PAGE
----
Including mental health in ongoing national health insurance reforms represent the most important strategic opportunity in the six participating countries to secure enhanced service provision and financial protection for individuals and households affected by mental disorders and psychosocial disabilities.
Declaration of interest
D.C. is a staff member of the World Health Organization.
Little is known about the household economic costs associated with mental, neurological and substance use (MNS) disorders in low- and middle-income countries.
To assess the association between MNS disorders and household education, consumption, production, assets and financial coping strategies in Ethiopia, India, Nepal, Nigeria, South Africa and Uganda.
We conducted an exploratory cross-sectional household survey in one district in each country, comparing the economic circumstances of households with an MNS disorder (alcohol-use disorder, depression, epilepsy or psychosis) (n = 2339) and control households (n = 1982).
Despite some heterogeneity between MNS disorder groups and countries, households with a member with an MNS disorder had generally lower levels of adult education; lower housing standards, total household income, effective income and non-health consumption; less asset-based wealth; higher healthcare expenditure; and greater use of deleterious financial coping strategies.
Households living with a member who has an MNS disorder constitute an economically vulnerable group who are susceptible to chronic poverty and intergenerational poverty transmission.
Declaration of interest
D.C. is a staff member of the World Health Organization. The authors alone are responsible for the views expressed in this publication and they do not necessarily represent the decisions, policy or views of the World Health Organization.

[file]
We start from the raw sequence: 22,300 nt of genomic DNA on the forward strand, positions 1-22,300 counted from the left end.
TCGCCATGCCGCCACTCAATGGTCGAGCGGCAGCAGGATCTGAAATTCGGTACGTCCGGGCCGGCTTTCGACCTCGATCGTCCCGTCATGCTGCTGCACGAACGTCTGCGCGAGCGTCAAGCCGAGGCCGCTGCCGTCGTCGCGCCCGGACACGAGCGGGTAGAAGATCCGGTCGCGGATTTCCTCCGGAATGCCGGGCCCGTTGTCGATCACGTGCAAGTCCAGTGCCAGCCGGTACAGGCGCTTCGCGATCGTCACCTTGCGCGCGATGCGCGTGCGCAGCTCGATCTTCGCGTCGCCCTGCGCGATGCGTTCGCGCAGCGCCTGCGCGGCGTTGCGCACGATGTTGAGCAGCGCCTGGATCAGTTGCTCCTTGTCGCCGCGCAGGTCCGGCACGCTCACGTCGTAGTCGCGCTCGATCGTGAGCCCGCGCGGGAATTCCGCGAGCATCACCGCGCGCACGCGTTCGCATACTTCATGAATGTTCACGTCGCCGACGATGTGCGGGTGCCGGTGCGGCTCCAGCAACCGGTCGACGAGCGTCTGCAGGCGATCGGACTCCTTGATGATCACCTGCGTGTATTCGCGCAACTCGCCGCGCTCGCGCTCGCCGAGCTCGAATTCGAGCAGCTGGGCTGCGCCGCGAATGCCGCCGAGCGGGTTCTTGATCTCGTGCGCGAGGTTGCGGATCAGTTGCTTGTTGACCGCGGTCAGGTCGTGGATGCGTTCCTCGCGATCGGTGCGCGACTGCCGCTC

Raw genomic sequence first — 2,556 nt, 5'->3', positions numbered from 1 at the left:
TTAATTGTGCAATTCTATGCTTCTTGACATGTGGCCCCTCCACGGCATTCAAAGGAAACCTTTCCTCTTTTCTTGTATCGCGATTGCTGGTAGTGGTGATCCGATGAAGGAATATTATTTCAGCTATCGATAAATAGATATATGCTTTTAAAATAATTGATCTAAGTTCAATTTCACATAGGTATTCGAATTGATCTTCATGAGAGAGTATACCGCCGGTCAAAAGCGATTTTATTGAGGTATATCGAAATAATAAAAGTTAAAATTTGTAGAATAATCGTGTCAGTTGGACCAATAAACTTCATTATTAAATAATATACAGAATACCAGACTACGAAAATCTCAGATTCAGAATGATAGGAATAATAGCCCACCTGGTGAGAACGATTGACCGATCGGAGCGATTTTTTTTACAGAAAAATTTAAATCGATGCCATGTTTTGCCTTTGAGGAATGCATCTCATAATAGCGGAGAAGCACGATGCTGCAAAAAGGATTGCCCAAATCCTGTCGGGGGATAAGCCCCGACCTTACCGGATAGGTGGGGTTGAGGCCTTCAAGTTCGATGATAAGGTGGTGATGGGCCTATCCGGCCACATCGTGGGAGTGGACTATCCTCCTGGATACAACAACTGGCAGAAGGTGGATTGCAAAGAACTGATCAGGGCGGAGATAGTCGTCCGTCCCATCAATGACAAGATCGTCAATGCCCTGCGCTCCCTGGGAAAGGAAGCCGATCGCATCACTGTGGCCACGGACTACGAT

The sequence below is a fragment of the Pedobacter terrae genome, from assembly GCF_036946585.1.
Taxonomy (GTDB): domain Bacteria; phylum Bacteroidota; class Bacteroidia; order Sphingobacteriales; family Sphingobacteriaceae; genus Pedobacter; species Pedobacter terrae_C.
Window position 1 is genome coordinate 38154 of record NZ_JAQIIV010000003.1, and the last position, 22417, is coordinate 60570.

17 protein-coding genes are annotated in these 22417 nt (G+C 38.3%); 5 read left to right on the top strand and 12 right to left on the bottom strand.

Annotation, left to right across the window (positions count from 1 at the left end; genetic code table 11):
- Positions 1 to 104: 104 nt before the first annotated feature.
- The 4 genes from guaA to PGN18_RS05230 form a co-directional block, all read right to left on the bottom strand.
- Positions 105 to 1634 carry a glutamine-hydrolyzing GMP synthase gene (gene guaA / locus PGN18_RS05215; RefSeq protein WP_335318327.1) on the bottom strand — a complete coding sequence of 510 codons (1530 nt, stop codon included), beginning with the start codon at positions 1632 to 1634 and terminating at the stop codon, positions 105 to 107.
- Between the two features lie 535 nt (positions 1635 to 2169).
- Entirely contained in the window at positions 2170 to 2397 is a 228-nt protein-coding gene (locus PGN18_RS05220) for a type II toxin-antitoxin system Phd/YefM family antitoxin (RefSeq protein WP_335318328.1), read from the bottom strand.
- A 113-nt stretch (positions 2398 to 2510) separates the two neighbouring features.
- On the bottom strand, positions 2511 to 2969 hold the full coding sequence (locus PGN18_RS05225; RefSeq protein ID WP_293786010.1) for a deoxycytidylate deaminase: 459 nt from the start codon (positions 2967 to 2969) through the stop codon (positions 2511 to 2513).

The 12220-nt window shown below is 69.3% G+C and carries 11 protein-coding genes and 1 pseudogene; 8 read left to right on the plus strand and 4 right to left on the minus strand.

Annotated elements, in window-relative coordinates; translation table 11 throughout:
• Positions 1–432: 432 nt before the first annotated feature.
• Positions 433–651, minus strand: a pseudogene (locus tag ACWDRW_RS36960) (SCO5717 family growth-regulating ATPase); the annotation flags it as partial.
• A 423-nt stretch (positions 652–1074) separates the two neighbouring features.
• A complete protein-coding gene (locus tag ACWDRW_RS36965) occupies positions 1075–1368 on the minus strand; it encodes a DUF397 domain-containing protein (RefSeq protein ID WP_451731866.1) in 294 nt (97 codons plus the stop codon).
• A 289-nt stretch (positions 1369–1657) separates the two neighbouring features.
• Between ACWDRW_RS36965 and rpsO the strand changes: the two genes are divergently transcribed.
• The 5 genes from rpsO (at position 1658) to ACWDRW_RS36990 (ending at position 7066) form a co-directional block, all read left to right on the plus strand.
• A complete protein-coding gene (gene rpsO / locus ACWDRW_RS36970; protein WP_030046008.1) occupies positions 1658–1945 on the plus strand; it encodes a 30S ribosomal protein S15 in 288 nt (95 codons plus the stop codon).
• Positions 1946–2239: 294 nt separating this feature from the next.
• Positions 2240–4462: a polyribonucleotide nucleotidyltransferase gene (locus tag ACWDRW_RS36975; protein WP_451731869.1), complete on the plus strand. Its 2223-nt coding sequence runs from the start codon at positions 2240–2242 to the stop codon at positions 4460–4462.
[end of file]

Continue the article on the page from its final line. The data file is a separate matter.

Evidence shows benefits of psychological treatments in low-resource countries, yet few government health systems include psychological services.
Evaluating the clinical value of adding psychological treatments, delivered by community-based counsellors, to primary care-based mental health services for depression and alcohol use disorder (AUD), as recommended by the Mental Health Gap Action Programme (mhGAP).
Two randomised controlled trials, separately for depression and AUD, were carried out. Participants were randomly allocated (1:1) to mental healthcare delivered by mhGAP-trained primary care workers (psychoeducation and psychotropic medicines when indicated), or the same services plus individual psychological treatments (Healthy Activity Program for depression and Counselling for Alcohol Problems). Primary outcomes were symptom severity, measured using the Patient Health Questionnaire – 9 item (PHQ-9) for depression and the Alcohol Use Disorder Identification Test for AUD, and functional impairment, measured using the World Health Organization Disability Assessment Schedule (WHODAS), at 12 months post-enrolment.